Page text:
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Mohamed Salah and Liverpool: A match made in heaven

Friday 23rd June 2017
Mohamed Salah and Liverpool were very unfortunate to have missed out on each other the first time around in 2014. But like a match made in heaven, the pair are finally united three-and-a-half-years after and this time, there's nothing standing in their way.
Salah's dream move to Anfield has dragged on for some time now. It all began in October 2013 when Brendan Rodgers spotted an exciting 21-year-old, swashbuckling winger with searing pace, so good that his club manager, Murat Yakin, claimed he “could compete in a race” with Usain Bolt. Rodgers' lust for the Egyptian incredibly surged after he single-handedly ripped Chelsea apart in the Champions League, scoring twice over both legs.

For the Northern Irishman, there was no going back at that point. Not even with the superb form of his front-three led by Luis Suarez. But to his greatest surprise, the club strangely became hesitant in meeting the players' £12m release clause. An utterly frustrated Salah was left hanging and disgusted, feeling slightly betrayed.  He had no option but to quickly yield when the opportunity to move elsewhere surfaced.

Liverpool had wanted me for a number of months. Negotiations took a long time because Basel rejected more than one offer. I was waiting for Liverpool because I really like Liverpool. I received a phone call from Mourinho and that changed everything. Mourinho told me that he thought I was a good player and that he wanted me to pick Chelsea.”- Salah told MBC Masr via Four Four Two.

Indeed Salah was good but obviously not the Mourinho-type of player. For all his skills and tricks, he grappled with the austere physical demands of the English top flight. His new manager had just shipped out Juan Mata, a player similar in physique and style to Manchester United. It was almost clear the same scenario will play out with the Egyptian. And eventually, it did. Salah parted ways with Chelsea after just 12 months, failing to force his way into Mourinho's team.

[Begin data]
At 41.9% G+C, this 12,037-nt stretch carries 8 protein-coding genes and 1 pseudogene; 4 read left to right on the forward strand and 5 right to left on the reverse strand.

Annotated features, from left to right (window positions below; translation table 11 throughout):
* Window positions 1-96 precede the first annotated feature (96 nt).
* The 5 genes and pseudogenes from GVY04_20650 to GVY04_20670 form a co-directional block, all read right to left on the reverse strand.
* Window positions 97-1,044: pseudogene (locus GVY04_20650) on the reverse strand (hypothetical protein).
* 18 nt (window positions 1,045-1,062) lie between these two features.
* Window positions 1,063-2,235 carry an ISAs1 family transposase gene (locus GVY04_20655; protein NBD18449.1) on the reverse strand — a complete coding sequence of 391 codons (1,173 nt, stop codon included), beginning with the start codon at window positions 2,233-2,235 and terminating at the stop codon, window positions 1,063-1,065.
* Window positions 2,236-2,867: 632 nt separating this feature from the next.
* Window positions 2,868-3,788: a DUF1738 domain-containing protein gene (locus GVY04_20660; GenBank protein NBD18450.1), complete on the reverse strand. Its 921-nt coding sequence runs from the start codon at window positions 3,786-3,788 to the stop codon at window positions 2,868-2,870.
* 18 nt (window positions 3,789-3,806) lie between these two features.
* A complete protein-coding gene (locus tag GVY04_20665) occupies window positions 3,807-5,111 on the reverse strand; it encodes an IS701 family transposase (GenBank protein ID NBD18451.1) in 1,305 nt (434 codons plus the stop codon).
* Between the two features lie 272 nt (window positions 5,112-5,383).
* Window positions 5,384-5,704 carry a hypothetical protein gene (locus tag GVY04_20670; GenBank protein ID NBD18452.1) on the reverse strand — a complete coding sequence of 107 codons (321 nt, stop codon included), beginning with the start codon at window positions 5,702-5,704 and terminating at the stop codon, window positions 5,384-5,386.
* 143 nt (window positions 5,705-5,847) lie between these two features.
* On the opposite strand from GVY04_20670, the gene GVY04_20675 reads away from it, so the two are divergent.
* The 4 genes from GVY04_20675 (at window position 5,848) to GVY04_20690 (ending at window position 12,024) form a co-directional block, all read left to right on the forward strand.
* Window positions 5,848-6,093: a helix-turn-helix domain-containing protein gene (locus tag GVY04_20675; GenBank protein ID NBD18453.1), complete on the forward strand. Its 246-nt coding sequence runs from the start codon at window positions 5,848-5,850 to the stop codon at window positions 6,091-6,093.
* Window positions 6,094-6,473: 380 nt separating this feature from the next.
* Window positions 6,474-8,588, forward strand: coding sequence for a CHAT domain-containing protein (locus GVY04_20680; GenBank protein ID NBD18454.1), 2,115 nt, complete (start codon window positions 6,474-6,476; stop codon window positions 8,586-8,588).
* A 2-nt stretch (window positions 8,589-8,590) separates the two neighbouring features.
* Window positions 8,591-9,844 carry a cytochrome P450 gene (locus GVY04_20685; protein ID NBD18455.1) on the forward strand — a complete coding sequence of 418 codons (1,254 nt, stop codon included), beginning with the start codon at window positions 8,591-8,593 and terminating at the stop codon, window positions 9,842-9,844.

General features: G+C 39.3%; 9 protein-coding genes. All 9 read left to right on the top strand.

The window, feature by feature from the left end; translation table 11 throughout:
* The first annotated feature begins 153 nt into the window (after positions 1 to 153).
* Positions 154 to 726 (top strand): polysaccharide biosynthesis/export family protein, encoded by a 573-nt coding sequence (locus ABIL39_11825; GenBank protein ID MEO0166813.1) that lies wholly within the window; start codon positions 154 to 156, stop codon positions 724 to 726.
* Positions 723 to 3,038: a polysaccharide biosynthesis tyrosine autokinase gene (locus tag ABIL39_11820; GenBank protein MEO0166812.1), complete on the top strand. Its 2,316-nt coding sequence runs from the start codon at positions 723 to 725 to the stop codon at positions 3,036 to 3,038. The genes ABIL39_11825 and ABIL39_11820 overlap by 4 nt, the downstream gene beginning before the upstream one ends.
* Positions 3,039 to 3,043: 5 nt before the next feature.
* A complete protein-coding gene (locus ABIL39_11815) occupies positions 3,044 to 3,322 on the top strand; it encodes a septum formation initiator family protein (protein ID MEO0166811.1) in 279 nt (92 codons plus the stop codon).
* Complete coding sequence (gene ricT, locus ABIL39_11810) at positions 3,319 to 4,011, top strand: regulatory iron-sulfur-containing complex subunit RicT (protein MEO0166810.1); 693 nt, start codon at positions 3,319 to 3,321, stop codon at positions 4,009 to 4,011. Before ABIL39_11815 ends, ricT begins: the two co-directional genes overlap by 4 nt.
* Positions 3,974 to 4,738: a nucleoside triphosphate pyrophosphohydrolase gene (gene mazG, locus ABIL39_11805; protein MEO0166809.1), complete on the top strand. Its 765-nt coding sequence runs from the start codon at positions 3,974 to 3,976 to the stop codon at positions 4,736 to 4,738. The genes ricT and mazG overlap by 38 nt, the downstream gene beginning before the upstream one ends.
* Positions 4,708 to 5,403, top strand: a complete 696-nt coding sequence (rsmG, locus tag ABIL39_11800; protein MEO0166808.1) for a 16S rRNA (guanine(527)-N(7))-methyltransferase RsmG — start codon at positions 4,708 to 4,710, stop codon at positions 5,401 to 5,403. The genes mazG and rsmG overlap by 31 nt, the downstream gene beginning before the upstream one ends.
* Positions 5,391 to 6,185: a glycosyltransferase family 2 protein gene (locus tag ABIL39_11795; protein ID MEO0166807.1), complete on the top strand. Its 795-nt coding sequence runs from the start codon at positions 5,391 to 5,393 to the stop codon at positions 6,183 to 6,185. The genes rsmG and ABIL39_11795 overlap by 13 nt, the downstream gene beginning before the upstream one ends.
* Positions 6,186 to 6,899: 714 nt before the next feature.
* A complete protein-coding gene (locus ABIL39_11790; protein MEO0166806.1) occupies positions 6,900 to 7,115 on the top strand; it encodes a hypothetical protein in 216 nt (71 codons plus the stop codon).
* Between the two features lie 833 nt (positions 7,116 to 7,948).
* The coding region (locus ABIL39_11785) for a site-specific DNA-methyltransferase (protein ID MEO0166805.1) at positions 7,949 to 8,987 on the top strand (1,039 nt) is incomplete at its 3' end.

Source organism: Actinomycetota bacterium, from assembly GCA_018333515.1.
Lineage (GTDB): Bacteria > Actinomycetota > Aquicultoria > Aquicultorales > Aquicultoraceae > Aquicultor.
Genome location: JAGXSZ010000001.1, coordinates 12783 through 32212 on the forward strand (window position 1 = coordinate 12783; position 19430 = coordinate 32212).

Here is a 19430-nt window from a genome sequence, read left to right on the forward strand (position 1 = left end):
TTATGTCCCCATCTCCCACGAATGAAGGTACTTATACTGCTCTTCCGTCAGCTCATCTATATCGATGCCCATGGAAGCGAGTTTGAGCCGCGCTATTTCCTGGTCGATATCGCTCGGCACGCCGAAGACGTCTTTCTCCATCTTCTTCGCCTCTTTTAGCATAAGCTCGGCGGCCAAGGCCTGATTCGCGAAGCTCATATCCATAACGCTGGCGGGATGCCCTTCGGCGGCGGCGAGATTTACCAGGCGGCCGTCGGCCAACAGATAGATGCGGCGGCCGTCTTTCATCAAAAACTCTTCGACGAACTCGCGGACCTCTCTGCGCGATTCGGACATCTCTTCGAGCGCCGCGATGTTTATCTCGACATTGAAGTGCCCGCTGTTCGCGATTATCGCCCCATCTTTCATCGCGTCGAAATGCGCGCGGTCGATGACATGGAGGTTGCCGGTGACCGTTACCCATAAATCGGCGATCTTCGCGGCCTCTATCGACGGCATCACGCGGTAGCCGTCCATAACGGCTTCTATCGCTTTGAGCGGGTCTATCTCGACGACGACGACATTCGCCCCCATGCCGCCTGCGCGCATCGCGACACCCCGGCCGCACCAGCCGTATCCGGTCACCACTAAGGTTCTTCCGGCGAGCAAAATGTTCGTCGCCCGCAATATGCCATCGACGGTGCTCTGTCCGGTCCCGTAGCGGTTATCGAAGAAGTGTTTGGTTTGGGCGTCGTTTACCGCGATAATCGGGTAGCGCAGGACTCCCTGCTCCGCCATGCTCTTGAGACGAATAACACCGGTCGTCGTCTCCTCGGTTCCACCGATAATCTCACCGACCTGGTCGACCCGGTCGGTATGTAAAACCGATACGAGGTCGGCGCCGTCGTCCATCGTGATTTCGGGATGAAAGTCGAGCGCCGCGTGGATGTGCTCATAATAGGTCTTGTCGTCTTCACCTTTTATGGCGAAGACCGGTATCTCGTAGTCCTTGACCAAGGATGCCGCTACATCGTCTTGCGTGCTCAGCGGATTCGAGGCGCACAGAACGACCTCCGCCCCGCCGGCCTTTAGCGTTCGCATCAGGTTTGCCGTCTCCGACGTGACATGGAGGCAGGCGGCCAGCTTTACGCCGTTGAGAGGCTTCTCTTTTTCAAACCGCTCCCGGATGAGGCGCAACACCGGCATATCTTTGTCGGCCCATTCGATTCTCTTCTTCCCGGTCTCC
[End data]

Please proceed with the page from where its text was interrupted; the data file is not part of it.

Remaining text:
It was a huge setback for the player who admitted: "regardless of what I did in training, I wasn't starting games". His search for regular playing time then took him to Italy, which ultimately was the turning point as his stock will head for the mountaintop again. Salah started scoring more frequently; six in 16 games for Fiorentina and 29 in two terms at Roma. But it wasn't just about the goals, his overall contributions catapulted as well. He began to make more explosive runs while displaying, even more, desire and energy.

What has changed?

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A whole lot has improved since Salah's sterile stint in the Premier League. Yes, the Egyptian's goalscoring prowess has never been in doubt but perhaps his new attitude, maturity and work rate were what triggered the attention of the Reds. At 25, he no longer lives in a fantasy world, where he perceives himself as the 'Egyptian Messi', relying on his teammates to clean up his dirty jobs. Rather, he has grown into a complete player. Luciano Spalletti, who coached him at Roma was left amazed by his defending against Palermo in February:"Mohamed Salah has picked up fantastic, brilliant habits.  He was running to recover a lost ball". This wasn't the case with the Salah of old.

What he brings from Rome

Quick, skilful, creative, versatile, tactically astute and boasting a steely work ethic, Salah possess the requisite qualities that suit Jurgen Klopp's high tempo football. Having operated in a variety of positions and receiving hard knocks from some of the most gruelling and disciplined defences on the continent, the 25-year-old now understands how to perfectly utilise his raw athletic gifts.

Of course, with his preference for playing on the right and cutting in onto his favoured left foot, Salah's arrival would lead to Sadio Mane switching flanks. However, the thought of the pair running directly at opposition defences from different sides is a fearsome one. An added bonus is the prospect of Philippe Coutinho permanently taking up a deeper, more central role.

Thanks to Chelsea's stockpiling of players which paved way for his Italian sojourn, Liverpool now have a more rounded version of the player they coveted previously, albeit forced to cough out almost thrice his previous fee.
Toby Prince

If the sport has 11-men on each side, a ball and lasts for 90 minutes then I'll write about it. Simply put, I'm an unrepentant soccer freak that other freaks will, however, call a geek. I do find time for music when not watching the beautiful game, though and have been known to produce the odd track. 

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